Learn / When Do I Need Residential Rehab?
Entering recovery is a major life change. While you’re learning how to heal from addiction, you might need a lot of support. For many people, inpatient rehab is the right place to start.
In these programs, you’ll get daily attention from a team of trained providers. In most centers, you’ll also be living with other people who are also in recovery. You’ll be held accountable by your therapist, your peers, and maybe even a team of doctors. During your stay, you can focus all your energy on recovery. This lets you kick-start the healing process, and make real progress before you return home.
But everyone’s journey is different. Residential treatment might not be a good fit for you. Some people need to keep living at home because of work or school commitments. Others have a strong support system, and want to stay close to them. And some types of insurance only cover outpatient treatment. In any situation, it’s important to choose a program that suits your specific needs.
In this article, you’ll learn about several aspects of residential treatment. Any one of these might be a pro or a con for you, depending on your goals for early recovery. You can use this comprehensive guide to decide whether inpatient rehab is the right place to start healing.
For most people, detox is the first step in addiction recovery. And sometimes, it’s important to get medical treatment during this process. Some residential rehabs offer detox services, so you can stay in the same facility the whole time. Otherwise, you might spend a few days in a detox center before going to rehab.
If you’ve been using alcohol, benzodiazepines, or opioids, medical detox is essential. Withdrawal from these substances can be life-threatening. Talk to your doctor before you make any major changes. Their advice can help you know what to look for in a detox program.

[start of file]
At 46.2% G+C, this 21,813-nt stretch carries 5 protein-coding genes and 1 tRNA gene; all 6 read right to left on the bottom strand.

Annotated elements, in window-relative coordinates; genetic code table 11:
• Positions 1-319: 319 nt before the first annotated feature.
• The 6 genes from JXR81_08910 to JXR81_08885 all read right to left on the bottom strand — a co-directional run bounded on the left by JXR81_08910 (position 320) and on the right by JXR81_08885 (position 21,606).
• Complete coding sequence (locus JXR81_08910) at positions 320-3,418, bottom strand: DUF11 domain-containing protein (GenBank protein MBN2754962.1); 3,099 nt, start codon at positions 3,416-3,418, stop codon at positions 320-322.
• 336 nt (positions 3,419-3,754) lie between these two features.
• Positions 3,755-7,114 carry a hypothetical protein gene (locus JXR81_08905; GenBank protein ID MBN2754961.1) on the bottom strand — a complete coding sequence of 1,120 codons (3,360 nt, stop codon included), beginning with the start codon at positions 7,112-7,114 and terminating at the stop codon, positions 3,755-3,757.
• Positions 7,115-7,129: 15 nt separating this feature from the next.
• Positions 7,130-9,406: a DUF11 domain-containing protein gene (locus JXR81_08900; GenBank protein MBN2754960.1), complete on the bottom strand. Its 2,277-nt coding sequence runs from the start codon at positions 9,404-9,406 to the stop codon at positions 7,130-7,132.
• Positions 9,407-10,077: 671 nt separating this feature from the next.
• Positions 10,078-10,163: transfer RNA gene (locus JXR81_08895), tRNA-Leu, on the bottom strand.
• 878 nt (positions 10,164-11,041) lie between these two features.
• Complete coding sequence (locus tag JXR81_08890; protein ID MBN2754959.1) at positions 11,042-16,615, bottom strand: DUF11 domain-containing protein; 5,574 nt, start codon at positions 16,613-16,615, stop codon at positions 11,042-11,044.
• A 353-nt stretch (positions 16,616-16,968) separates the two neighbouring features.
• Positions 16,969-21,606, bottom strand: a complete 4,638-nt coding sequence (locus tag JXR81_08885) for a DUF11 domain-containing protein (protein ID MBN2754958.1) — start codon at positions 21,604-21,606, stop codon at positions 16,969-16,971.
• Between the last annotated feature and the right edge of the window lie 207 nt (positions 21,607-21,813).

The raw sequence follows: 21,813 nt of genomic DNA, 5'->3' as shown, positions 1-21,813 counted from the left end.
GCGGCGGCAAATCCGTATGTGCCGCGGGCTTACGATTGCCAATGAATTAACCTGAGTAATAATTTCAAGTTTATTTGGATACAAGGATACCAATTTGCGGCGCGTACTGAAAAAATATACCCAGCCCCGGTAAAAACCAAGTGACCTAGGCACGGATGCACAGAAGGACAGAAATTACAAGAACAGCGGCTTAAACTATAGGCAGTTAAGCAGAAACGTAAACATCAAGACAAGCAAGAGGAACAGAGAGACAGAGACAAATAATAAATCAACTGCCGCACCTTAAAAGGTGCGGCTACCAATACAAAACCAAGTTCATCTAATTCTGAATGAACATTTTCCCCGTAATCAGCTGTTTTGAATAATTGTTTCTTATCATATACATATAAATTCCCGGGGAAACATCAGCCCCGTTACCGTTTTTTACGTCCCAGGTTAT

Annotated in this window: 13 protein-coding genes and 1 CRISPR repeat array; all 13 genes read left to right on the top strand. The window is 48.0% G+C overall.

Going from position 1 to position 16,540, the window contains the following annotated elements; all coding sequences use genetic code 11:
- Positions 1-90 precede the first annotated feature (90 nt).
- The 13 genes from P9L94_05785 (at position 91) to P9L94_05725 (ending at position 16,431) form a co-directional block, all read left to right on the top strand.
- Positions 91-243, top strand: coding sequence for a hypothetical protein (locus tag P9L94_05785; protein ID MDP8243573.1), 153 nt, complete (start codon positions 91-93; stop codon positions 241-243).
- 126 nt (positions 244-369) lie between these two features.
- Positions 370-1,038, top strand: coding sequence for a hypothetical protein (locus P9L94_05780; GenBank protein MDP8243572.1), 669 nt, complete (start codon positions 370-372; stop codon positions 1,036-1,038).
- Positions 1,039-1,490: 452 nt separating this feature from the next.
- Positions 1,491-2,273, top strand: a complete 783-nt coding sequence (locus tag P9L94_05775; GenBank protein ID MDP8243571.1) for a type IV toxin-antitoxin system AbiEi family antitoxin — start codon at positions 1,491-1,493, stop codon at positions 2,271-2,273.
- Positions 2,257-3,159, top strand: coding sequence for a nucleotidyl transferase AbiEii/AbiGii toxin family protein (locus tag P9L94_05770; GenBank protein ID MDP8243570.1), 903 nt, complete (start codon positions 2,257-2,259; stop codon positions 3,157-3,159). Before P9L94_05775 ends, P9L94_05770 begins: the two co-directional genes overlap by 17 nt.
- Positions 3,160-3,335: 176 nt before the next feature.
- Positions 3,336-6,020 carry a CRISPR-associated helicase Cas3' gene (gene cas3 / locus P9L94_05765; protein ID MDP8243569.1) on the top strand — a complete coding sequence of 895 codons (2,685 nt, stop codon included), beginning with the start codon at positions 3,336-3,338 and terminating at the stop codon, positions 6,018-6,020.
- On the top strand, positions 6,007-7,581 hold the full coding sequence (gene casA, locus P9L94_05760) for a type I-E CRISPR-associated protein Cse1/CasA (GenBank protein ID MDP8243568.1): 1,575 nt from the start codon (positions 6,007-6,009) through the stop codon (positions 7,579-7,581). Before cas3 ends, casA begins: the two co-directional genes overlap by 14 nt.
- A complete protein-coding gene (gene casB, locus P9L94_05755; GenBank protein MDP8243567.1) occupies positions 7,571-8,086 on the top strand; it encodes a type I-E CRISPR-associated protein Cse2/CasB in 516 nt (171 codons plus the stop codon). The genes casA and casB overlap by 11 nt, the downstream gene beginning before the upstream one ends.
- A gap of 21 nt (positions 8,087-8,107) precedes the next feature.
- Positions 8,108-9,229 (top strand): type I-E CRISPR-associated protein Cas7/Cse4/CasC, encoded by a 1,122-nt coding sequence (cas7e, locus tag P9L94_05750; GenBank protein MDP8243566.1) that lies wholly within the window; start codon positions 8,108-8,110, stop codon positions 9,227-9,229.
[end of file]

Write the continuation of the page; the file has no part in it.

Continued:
Detox can be helpful for people with a dependence on any drug, and those who are in poor physical health. You’ll likely work with a therapist and a psychiatrist, as well as a medical team. By the time you start rehab, you’ll already have a sense of how to approach mental health treatment.
The average length of these programs is 3 to 7 days, but that timeframe can vary widely. And even shorter detox treatment can have a major impact on your long-term recovery. In one study, those who completed both detox and rehab had far better outcomes than others.
Medical detox isn’t necessary for everyone. If you’re quitting smoking, for instance, detox can be uncomfortable—but it probably won’t be a health risk. The same is true for behavioral addictions, like gambling. People with these addictions might benefit more from going straight to longer-term rehab.
Insurance doesn’t always cover detox. This may change depending on your length of stay, and whether you’ll stay in the same place for rehab. Make sure you check with your insurance provider before choosing a detox program.